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Report: Taser Guns Linked to Five Deaths

Jul 18, 2004 | AP Medical examiners have found that Taser electric stun guns may have played a role in at least five deaths, contradicting the manufacturer's claim that the weapons never killed or injured anyone, a newspaper reported Sunday.

Medical examiners in three cases involving suspects who died in police custody cited Tasers as a cause or a contributing factor in the deaths, The Arizona Republic reported. In two other cases, Tasers could not be ruled out as a cause of death.

A small number of independent studies, including one issued by the British government in 2002, found that the weapon's safety has not been proven. According to The New York Times, the report in Britain, which has not approved Tasers for general police use, concluded that "the high-powered Tasers cannot be classed, in the vernacular, as 'safe.'"

Taser International has defended its product, which thousands of law enforcement agencies have issued to their officers to help subdue people who refuse to obey commands.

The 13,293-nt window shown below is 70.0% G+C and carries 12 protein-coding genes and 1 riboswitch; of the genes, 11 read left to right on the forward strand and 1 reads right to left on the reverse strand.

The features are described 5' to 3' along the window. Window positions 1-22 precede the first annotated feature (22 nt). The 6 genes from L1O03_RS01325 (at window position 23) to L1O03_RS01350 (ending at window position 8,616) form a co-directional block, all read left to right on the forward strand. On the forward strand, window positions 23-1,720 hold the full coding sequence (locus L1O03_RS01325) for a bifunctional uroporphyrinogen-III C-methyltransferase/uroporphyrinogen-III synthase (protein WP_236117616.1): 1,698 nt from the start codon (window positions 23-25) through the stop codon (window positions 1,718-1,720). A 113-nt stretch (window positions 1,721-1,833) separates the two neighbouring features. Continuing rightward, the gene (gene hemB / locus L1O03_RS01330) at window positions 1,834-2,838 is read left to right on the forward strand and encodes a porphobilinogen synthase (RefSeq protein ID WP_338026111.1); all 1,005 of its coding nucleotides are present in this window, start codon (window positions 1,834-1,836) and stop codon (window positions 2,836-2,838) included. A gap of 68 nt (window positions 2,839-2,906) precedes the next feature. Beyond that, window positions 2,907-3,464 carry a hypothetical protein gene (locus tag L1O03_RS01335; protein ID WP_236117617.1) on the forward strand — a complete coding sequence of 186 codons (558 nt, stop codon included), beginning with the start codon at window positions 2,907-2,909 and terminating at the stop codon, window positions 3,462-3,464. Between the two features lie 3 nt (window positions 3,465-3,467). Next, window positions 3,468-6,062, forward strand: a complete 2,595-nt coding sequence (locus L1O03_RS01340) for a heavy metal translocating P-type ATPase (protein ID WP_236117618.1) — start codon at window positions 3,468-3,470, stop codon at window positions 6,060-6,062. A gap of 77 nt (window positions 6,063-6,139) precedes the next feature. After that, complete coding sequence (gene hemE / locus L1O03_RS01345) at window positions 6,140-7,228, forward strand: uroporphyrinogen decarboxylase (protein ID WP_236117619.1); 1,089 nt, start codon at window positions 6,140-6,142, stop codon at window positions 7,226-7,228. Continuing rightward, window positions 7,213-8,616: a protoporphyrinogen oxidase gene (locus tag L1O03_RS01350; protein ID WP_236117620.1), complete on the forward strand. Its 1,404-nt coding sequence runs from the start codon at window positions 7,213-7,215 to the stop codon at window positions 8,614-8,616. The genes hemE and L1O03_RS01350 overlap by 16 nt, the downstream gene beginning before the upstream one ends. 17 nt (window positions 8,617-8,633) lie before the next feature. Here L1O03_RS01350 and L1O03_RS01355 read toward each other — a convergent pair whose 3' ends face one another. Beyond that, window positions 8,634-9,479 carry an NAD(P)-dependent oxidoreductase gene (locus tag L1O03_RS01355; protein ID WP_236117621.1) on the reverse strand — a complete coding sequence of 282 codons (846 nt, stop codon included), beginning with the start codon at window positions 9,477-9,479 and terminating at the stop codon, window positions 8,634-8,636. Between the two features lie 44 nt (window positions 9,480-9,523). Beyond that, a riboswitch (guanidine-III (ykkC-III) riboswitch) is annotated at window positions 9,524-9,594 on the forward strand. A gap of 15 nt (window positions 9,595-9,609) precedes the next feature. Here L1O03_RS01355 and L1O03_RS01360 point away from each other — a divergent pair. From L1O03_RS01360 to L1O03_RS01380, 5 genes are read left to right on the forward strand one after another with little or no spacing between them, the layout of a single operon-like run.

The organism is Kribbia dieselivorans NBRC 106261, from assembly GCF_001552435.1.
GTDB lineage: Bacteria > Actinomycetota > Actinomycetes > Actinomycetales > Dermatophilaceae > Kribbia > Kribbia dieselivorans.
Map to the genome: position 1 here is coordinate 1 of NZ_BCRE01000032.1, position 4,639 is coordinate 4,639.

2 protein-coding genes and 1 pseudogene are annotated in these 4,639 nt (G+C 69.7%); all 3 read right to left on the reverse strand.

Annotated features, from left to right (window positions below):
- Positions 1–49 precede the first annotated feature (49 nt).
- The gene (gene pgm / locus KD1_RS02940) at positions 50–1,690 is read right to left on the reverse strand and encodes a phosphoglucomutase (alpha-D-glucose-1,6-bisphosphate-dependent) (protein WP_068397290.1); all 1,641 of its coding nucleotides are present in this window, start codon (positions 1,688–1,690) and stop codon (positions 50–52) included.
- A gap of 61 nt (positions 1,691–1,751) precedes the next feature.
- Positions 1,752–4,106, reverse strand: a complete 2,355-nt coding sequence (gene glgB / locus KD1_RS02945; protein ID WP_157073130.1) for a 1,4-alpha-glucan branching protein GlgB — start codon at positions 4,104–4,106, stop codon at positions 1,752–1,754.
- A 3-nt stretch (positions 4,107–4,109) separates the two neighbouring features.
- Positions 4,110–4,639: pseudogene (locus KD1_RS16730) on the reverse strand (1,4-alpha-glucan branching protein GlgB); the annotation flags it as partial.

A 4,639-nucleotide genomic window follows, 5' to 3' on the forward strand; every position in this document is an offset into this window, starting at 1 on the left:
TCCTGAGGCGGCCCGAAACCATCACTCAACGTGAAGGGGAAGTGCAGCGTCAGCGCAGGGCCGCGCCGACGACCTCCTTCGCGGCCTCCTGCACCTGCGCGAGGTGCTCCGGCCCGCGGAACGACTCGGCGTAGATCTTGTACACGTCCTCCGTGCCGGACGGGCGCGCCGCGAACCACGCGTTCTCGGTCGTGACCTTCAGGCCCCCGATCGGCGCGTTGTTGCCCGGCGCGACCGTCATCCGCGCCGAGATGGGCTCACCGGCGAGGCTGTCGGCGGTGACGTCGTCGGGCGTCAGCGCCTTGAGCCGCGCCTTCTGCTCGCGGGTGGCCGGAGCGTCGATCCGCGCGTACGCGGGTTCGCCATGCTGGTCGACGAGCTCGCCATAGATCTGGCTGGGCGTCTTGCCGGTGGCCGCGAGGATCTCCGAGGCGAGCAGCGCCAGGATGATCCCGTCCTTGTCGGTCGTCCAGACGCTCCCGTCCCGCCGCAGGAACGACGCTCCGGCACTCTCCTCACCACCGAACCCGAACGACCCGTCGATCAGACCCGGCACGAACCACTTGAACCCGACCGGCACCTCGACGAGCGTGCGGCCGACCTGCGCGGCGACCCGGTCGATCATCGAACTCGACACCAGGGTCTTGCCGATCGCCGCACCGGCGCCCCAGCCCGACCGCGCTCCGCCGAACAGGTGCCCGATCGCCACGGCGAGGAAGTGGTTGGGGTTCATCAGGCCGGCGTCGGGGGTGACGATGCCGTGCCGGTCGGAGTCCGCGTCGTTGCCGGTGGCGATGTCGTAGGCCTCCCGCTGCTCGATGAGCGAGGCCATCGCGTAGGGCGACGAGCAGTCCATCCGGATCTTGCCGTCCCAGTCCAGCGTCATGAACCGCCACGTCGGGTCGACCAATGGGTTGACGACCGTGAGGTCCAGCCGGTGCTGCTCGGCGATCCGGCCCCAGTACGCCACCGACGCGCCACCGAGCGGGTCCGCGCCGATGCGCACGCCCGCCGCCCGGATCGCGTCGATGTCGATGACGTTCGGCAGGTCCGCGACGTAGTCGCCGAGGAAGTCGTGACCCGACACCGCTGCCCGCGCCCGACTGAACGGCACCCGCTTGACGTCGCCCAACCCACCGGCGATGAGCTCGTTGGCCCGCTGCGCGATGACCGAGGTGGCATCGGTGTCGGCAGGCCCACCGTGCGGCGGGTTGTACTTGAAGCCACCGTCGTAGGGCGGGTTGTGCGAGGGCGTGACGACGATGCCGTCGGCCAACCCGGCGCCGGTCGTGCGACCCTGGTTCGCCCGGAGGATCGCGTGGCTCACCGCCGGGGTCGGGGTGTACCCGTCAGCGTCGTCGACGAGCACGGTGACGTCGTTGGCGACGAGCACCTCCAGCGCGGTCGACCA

The Scottsdale-based company created a report detailing 42 cases of people who died after being shot by a Taser. The company claims the stun guns were cleared every time.

"It is not Taser International that says Taser is not to blame," Taser chief executive Rick Smith said in an April news release. "It is the medical examiner's opinion in every single case across the country."

The company, however, didn't have the autopsy reports at the time, and relied on media accounts and anecdotal information from police for most of its analysis, the Republic found.

The Republic reported that Taser's report omitted details that contradict its claims, such as the published findings of a medical examiner who concluded that electrical shocks from a Taser contributed directly to the death of a man in an Indiana jail.

When presented with cases linking Tasers to deaths, Smith told the newspaper the medical examiners were wrong, and lack the expertise needed to analyze stun-gun deaths.

"There is no penalty for a coroner to be overly broad," Smith said. "These guys deal with the whole broad spectrum of what can go wrong in the human body. Am I going to expect that they are going to be right 100 percent of the time? No."

Smith said the report didn't need actual autopsies to prove Tasers are not lethal.

"I know in my heart what the truth is," Smith says. "Taser hasn't killed any of these people."

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